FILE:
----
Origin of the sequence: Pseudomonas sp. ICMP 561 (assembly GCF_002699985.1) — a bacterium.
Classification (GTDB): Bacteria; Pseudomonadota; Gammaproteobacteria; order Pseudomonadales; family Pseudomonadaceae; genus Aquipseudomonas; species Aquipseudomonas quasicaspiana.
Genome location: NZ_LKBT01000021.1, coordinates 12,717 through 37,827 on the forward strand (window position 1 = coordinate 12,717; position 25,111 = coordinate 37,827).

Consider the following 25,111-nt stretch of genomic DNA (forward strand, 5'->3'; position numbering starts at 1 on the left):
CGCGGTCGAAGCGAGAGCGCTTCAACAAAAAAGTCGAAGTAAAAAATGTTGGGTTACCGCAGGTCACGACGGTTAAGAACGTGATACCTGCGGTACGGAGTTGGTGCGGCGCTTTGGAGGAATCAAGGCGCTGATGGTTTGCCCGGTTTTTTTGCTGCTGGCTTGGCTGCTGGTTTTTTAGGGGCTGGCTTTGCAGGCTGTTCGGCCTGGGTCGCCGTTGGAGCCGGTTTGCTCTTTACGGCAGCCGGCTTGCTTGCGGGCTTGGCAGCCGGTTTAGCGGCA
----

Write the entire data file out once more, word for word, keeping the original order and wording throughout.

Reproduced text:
Origin of the sequence: Pseudomonas sp. ICMP 561 (assembly GCF_002699985.1) — a bacterium.
Classification (GTDB): Bacteria; Pseudomonadota; Gammaproteobacteria; order Pseudomonadales; family Pseudomonadaceae; genus Aquipseudomonas; species Aquipseudomonas quasicaspiana.
Genome location: NZ_LKBT01000021.1, coordinates 12,717 through 37,827 on the forward strand (window position 1 = coordinate 12,717; position 25,111 = coordinate 37,827).

Consider the following 25,111-nt stretch of genomic DNA (forward strand, 5'->3'; position numbering starts at 1 on the left):
CGCGGTCGAAGCGAGAGCGCTTCAACAAAAAAGTCGAAGTAAAAAATGTTGGGTTACCGCAGGTCACGACGGTTAAGAACGTGATACCTGCGGTACGGAGTTGGTGCGGCGCTTTGGAGGAATCAAGGCGCTGATGGTTTGCCCGGTTTTTTTGCTGCTGGCTTGGCTGCTGGTTTTTTAGGGGCTGGCTTTGCAGGCTGTTCGGCCTGGGTCGCCGTTGGAGCCGGTTTGCTCTTTACGGCAGCCGGCTTGCTTGCGGGCTTGGCAGCCGGTTTAGCGGCA